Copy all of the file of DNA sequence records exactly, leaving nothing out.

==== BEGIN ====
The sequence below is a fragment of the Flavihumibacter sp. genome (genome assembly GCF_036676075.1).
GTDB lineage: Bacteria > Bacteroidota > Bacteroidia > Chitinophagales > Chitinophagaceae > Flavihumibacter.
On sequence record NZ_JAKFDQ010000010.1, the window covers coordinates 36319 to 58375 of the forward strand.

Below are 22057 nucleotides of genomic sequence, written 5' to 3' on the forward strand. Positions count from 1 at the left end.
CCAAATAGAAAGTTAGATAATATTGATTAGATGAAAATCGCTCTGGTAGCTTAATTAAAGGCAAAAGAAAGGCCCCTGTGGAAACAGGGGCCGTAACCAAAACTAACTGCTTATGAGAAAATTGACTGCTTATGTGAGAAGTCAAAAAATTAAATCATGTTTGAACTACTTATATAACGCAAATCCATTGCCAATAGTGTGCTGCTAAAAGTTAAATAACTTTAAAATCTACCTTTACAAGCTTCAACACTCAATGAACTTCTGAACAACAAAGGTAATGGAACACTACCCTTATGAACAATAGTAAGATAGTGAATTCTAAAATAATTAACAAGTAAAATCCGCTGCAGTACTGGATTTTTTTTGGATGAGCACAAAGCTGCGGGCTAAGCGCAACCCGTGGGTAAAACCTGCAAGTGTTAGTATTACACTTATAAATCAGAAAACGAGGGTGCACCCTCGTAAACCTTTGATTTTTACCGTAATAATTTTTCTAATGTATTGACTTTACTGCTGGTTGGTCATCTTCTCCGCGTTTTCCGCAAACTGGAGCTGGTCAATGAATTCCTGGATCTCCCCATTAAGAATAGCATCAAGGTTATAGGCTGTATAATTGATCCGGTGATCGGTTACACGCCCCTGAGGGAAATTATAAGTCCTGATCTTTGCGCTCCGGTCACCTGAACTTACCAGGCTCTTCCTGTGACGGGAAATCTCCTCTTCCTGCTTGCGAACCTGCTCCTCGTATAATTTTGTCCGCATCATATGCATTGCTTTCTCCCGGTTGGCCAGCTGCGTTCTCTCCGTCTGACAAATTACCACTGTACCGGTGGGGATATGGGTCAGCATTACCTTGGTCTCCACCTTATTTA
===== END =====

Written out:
The sequence below is a fragment of the Flavihumibacter sp. genome (genome assembly GCF_036676075.1).
GTDB lineage: Bacteria > Bacteroidota > Bacteroidia > Chitinophagales > Chitinophagaceae > Flavihumibacter.
On sequence record NZ_JAKFDQ010000010.1, the window covers coordinates 36319 to 58375 of the forward strand.

Below are 22057 nucleotides of genomic sequence, written 5' to 3' on the forward strand. Positions count from 1 at the left end.
CCAAATAGAAAGTTAGATAATATTGATTAGATGAAAATCGCTCTGGTAGCTTAATTAAAGGCAAAAGAAAGGCCCCTGTGGAAACAGGGGCCGTAACCAAAACTAACTGCTTATGAGAAAATTGACTGCTTATGTGAGAAGTCAAAAAATTAAATCATGTTTGAACTACTTATATAACGCAAATCCATTGCCAATAGTGTGCTGCTAAAAGTTAAATAACTTTAAAATCTACCTTTACAAGCTTCAACACTCAATGAACTTCTGAACAACAAAGGTAATGGAACACTACCCTTATGAACAATAGTAAGATAGTGAATTCTAAAATAATTAACAAGTAAAATCCGCTGCAGTACTGGATTTTTTTTGGATGAGCACAAAGCTGCGGGCTAAGCGCAACCCGTGGGTAAAACCTGCAAGTGTTAGTATTACACTTATAAATCAGAAAACGAGGGTGCACCCTCGTAAACCTTTGATTTTTACCGTAATAATTTTTCTAATGTATTGACTTTACTGCTGGTTGGTCATCTTCTCCGCGTTTTCCGCAAACTGGAGCTGGTCAATGAATTCCTGGATCTCCCCATTAAGAATAGCATCAAGGTTATAGGCTGTATAATTGATCCGGTGATCGGTTACACGCCCCTGAGGGAAATTATAAGTCCTGATCTTTGCGCTCCGGTCACCTGAACTTACCAGGCTCTTCCTGTGACGGGAAATCTCCTCTTCCTGCTTGCGAACCTGCTCCTCGTATAATTTTGTCCGCATCATATGCATTGCTTTCTCCCGGTTGGCCAGCTGCGTTCTCTCCGTCTGACAAATTACCACTGTACCGGTGGGGATATGGGTCAGCATTACCTTGGTCTCCACCTTATTTA